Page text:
Meanwhile Weezer, Guns and Roses, The Killers, and Portishead each returned and proved that when you start with greatness, it’s hard to meet your own bar.  REM, Morcheeba, Ray LaMontagne, Erykah Badu, and Death Cab for Cutie each added good albums to their impressive catalogues.  The Cold War Kids, MGMT, and Hot Chip are some of the most vibrant young acts around. 

And then there is Coldplay.  Coldplay was the band of the year.  Whether you love them to pieces or just see them as vanilla, it’s hard to ignore their appeal.  Two massive singles and a fresh new sound made a good argument for album of the year for Viva La Vida.  Despite this, I left it off my list below because, well, it’s just not one of my 10 favorites of the year.  You may not know these 10 artists, but you should.  Here they are:


Best Albums 2008

10. Kate NashMade of Bricks

Featuring a whip-smart tongue, Kate Nash is shades of Lily Allen and the Streets with a mouth like Liz Phair, and is part of the wave of new Britain that is more sass than sober, more tart than tradition, more wit than wisdom.  Framed by piano and big beats, songs like “Pumpkin Soup” and “Foundations” slap you silly with clever banter (“You said I must eat so many lemons / ’cause I am so bitter / I said I’d rather be with your friends mate / cause they are much fitter”), while quiet ones like “Birds” and “Nicest Thing” show her vulnerable side.

9. Airborne Toxic EventAirborne Toxic Event

Musically, ATE are in line with Franz Ferdinand and The Strokes.  Lyrically though, they have more in common with U2 and The Alarm.  Sometime Around Midnight” is gripping melodrama, with a more storyline more dramatic than any Grey’s Anatomy episode.  It’s a majestic rock song in the vein of “Champagne Supernova” or “Where The Streets Have No Name”.  The band’s founding member is a poet-turned-songwriter, and the result is compelling storytelling: “Then she leaves, with someone you don’t know / But she makes sure you saw her / She looks right at you and bolts / As she walks out the door, your blood boiling,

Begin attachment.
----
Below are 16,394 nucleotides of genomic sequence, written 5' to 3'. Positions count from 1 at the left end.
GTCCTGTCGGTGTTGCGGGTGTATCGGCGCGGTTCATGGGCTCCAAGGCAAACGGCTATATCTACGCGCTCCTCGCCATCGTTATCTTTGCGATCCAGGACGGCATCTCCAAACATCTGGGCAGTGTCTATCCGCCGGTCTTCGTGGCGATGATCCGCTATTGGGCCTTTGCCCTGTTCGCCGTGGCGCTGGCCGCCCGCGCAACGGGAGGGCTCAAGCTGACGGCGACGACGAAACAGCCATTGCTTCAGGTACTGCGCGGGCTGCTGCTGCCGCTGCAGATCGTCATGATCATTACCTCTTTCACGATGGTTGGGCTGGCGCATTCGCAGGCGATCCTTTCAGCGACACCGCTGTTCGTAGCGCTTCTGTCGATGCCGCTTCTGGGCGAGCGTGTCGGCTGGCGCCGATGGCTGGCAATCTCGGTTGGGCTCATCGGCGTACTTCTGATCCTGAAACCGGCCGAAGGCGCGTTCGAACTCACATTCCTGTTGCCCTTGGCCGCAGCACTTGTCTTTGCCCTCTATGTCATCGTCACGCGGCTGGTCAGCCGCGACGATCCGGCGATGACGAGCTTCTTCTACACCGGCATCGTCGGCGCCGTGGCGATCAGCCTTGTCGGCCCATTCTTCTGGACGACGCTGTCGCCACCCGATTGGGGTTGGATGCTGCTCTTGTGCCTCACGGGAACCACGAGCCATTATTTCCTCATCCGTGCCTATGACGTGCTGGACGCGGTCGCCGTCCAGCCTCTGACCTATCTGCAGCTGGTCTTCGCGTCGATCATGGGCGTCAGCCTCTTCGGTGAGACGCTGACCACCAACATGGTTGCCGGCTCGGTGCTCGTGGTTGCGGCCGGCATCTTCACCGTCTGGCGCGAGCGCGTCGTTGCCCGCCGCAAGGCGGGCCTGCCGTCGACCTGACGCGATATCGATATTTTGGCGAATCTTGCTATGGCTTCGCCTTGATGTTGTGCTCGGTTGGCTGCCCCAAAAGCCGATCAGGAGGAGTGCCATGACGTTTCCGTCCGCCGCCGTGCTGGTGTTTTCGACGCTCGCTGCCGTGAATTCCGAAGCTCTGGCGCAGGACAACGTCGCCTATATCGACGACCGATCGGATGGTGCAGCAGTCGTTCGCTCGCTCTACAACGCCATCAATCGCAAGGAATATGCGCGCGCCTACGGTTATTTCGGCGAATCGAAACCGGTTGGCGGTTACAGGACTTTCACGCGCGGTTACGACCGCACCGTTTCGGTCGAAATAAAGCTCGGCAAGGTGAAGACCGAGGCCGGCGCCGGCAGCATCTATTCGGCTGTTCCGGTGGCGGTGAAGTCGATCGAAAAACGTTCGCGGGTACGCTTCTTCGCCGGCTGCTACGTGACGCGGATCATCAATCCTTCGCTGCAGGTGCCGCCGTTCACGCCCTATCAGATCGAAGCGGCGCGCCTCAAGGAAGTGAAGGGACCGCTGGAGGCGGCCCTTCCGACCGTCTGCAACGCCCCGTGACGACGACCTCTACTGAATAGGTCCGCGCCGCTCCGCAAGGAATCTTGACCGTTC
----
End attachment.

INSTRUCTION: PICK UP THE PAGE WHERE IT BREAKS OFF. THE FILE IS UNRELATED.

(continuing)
your stomach in ropes / And when your friends say,
 what is it? / You look like you’ve seen a ghost.”

8. SantogoldSantogold

What do you get when new wave meets dancehall beats that are bigger than Brooklyn?  Santogold.  Self-described as “The love child of submarine sonar and low frequency midnight moans”, the pop bliss of “L.E.S Artistes” and “Lights Out” get better with each play.  Poppier than M.I.A. and tighter than No Doubt, white boys like me are not cool enough to even be in the same room as joints like “Creator” and “Starstruck”.  Crackalacka?  Yes, but crackalacka good.